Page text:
# Propositiones ad Acuendos Juvenes/Problems/6 - De Duobis Negotiatoribus C Solidos Communis Habentibus

## Propositiones ad Acuendos Juvenes by Alcuin of York: Problem $6$

De Duobis Negotiatoribus $\text C$ Solidos Communis Habentibus
$2$ Wholesalers with $100$ Shillings
$2$ wholesalers with $100$ shillings between them bought some pigs with the money.
They bought at the rate of $5$ pigs for $2$ shillings, intending to fatten them up and sell them again, making a profit.
But when they found that it is not the right time of year for fattening pigs,
and they were not able to feed them through the winter,
they tried to sell them again to make a profit.
But they couldn't, because they could only sell them for the price they had paid for them, $2$ shillings for $5$ pigs.
When they saw this, they said to each other, "Let's divide them.
By dividing them, and selling them again at the rate they had bought them for, they made a profit.
How could they be divided to make a profit, which could not be made by selling them all at once?

## Solution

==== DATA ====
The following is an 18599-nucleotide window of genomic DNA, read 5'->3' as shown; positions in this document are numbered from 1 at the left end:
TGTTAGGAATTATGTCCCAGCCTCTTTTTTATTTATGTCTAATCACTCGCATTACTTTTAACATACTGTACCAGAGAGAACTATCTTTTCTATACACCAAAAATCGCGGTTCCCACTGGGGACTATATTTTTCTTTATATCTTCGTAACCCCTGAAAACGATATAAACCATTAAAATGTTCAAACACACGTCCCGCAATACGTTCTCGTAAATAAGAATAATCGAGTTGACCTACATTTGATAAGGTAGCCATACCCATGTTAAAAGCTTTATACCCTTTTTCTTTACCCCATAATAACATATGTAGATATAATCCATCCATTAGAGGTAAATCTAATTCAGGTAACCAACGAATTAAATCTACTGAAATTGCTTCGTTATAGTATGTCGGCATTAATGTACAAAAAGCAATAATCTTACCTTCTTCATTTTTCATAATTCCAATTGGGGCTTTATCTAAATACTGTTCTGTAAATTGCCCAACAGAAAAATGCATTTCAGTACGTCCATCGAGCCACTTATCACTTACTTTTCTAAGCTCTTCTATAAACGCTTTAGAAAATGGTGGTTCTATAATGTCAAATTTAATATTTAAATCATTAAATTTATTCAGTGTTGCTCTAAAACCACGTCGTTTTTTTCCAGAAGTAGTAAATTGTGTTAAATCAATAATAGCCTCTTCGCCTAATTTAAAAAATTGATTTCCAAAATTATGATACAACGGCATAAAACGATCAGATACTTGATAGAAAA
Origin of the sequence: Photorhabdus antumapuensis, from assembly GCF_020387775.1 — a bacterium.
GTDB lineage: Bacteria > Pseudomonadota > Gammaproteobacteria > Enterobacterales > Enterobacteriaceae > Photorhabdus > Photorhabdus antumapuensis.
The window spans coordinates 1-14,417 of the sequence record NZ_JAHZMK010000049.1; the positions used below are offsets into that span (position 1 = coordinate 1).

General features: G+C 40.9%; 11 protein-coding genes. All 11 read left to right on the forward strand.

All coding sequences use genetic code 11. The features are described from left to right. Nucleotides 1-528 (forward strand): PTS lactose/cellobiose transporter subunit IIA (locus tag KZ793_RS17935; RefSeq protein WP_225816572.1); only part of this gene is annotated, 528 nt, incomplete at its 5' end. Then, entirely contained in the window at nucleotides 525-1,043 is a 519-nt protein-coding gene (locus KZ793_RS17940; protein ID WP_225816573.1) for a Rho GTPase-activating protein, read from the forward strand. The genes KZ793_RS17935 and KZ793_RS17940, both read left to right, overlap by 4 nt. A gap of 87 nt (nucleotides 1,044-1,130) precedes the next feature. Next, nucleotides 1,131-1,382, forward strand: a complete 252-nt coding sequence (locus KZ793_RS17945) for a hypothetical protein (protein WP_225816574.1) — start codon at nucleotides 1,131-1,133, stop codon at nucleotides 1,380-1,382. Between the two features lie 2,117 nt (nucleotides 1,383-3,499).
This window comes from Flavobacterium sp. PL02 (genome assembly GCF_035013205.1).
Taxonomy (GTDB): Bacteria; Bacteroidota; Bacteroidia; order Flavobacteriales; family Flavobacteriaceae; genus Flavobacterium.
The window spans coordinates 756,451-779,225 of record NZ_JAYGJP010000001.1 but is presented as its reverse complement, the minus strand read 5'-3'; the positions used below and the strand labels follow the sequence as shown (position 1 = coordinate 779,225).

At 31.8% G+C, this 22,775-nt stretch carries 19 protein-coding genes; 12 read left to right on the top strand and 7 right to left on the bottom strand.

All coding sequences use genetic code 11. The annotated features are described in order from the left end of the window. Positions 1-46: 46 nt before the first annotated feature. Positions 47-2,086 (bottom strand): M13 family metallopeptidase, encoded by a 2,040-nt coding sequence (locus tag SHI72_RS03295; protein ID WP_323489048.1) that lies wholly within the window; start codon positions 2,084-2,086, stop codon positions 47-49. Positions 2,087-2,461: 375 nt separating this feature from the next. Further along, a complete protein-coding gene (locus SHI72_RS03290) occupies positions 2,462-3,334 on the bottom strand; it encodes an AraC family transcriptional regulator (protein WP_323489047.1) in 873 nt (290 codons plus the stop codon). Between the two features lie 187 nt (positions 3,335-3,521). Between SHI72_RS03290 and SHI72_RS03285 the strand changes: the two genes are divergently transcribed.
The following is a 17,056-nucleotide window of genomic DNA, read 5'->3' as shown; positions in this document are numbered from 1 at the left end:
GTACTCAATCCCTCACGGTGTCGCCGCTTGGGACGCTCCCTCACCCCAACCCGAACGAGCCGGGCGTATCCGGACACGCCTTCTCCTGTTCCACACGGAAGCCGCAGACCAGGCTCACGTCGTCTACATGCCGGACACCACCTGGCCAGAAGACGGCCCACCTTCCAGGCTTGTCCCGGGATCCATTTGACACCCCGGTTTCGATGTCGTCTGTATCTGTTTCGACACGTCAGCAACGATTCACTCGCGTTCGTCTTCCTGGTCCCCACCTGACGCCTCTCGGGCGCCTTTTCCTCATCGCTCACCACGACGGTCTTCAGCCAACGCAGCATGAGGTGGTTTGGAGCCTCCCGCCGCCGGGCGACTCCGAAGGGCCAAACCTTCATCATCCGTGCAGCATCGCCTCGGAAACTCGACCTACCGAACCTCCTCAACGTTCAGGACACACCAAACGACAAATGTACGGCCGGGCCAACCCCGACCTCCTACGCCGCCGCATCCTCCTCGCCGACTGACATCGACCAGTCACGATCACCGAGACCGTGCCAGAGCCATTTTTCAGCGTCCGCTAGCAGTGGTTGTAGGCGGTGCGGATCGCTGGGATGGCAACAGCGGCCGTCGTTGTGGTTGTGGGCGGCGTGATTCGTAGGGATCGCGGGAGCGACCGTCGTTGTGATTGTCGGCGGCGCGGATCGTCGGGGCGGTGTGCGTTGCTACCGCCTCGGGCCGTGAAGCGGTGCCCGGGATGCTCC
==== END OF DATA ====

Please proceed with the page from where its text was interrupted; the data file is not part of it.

First there were $250$ pigs bought with $100$ shillings at the above mentioned rate, for $5$ fifties are $250$.

On division, each merchant had $125$ pigs.

One sold the poorer quality pigs at $3$ for a shilling.

The other sold the better quality pigs at $2$ for a shilling.

The one who sold the poorer quality pigs received $40$ shillings for $120$ pigs.

The one who sold the better quality pigs received $60$ shillings for $120$ pigs.

Then there remained $5$ of each sort of pig.

From these they could make a profit of $4$ shillings and $2$ pence.

## Historical Note

According to David Singmaster, this is the first appearance of the type of problem known as the Applesellers' Problem, also known as the missing penny or marketwomen's problem.

It hinges on the fact that a common mean is erroneously being calculated of $2$ for a monetary unit plus $3$ for a monetary unit equals $5$ for $2$ monetary units.

David Singmaster goes on to remark that, while this problem appears everywhere in European puzzle-books since its appearance here, he has never seen a non-European version.

However, Maurice Kraitchik claims in his Mathematical Recreations that it appears in Mahaviracharya's Ganita Sara Samgraha, which dates from c. $850$. However, this has not been corroborated.